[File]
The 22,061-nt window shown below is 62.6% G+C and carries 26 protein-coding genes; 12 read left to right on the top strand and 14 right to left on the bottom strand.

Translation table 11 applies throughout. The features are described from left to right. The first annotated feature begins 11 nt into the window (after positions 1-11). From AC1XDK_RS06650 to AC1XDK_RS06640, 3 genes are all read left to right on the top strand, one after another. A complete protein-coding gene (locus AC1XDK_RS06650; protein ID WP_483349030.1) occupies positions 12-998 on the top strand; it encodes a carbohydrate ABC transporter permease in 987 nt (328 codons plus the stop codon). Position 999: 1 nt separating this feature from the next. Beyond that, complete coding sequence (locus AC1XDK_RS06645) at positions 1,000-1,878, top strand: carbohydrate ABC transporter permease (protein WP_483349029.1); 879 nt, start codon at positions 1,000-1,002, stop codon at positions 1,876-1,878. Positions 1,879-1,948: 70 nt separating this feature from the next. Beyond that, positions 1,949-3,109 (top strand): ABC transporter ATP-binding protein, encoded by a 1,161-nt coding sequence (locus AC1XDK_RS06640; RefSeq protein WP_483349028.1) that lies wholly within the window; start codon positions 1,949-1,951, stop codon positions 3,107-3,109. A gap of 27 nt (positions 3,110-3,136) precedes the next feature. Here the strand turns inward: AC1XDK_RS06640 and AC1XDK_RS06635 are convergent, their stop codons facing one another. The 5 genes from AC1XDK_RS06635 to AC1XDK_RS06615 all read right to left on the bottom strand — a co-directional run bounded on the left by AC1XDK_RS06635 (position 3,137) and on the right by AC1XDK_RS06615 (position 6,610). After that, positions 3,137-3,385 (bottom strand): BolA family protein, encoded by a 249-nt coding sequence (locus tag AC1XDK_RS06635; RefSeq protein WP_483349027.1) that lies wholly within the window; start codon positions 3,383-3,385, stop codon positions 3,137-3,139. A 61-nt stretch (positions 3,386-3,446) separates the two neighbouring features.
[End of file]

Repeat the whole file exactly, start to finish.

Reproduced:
The 22,061-nt window shown below is 62.6% G+C and carries 26 protein-coding genes; 12 read left to right on the top strand and 14 right to left on the bottom strand.

Translation table 11 applies throughout. The features are described from left to right. The first annotated feature begins 11 nt into the window (after positions 1-11). From AC1XDK_RS06650 to AC1XDK_RS06640, 3 genes are all read left to right on the top strand, one after another. A complete protein-coding gene (locus AC1XDK_RS06650; protein ID WP_483349030.1) occupies positions 12-998 on the top strand; it encodes a carbohydrate ABC transporter permease in 987 nt (328 codons plus the stop codon). Position 999: 1 nt separating this feature from the next. Beyond that, complete coding sequence (locus AC1XDK_RS06645) at positions 1,000-1,878, top strand: carbohydrate ABC transporter permease (protein WP_483349029.1); 879 nt, start codon at positions 1,000-1,002, stop codon at positions 1,876-1,878. Positions 1,879-1,948: 70 nt separating this feature from the next. Beyond that, positions 1,949-3,109 (top strand): ABC transporter ATP-binding protein, encoded by a 1,161-nt coding sequence (locus AC1XDK_RS06640; RefSeq protein WP_483349028.1) that lies wholly within the window; start codon positions 1,949-1,951, stop codon positions 3,107-3,109. A gap of 27 nt (positions 3,110-3,136) precedes the next feature. Here the strand turns inward: AC1XDK_RS06640 and AC1XDK_RS06635 are convergent, their stop codons facing one another. The 5 genes from AC1XDK_RS06635 to AC1XDK_RS06615 all read right to left on the bottom strand — a co-directional run bounded on the left by AC1XDK_RS06635 (position 3,137) and on the right by AC1XDK_RS06615 (position 6,610). After that, positions 3,137-3,385 (bottom strand): BolA family protein, encoded by a 249-nt coding sequence (locus tag AC1XDK_RS06635; RefSeq protein WP_483349027.1) that lies wholly within the window; start codon positions 3,383-3,385, stop codon positions 3,137-3,139. A 61-nt stretch (positions 3,386-3,446) separates the two neighbouring features.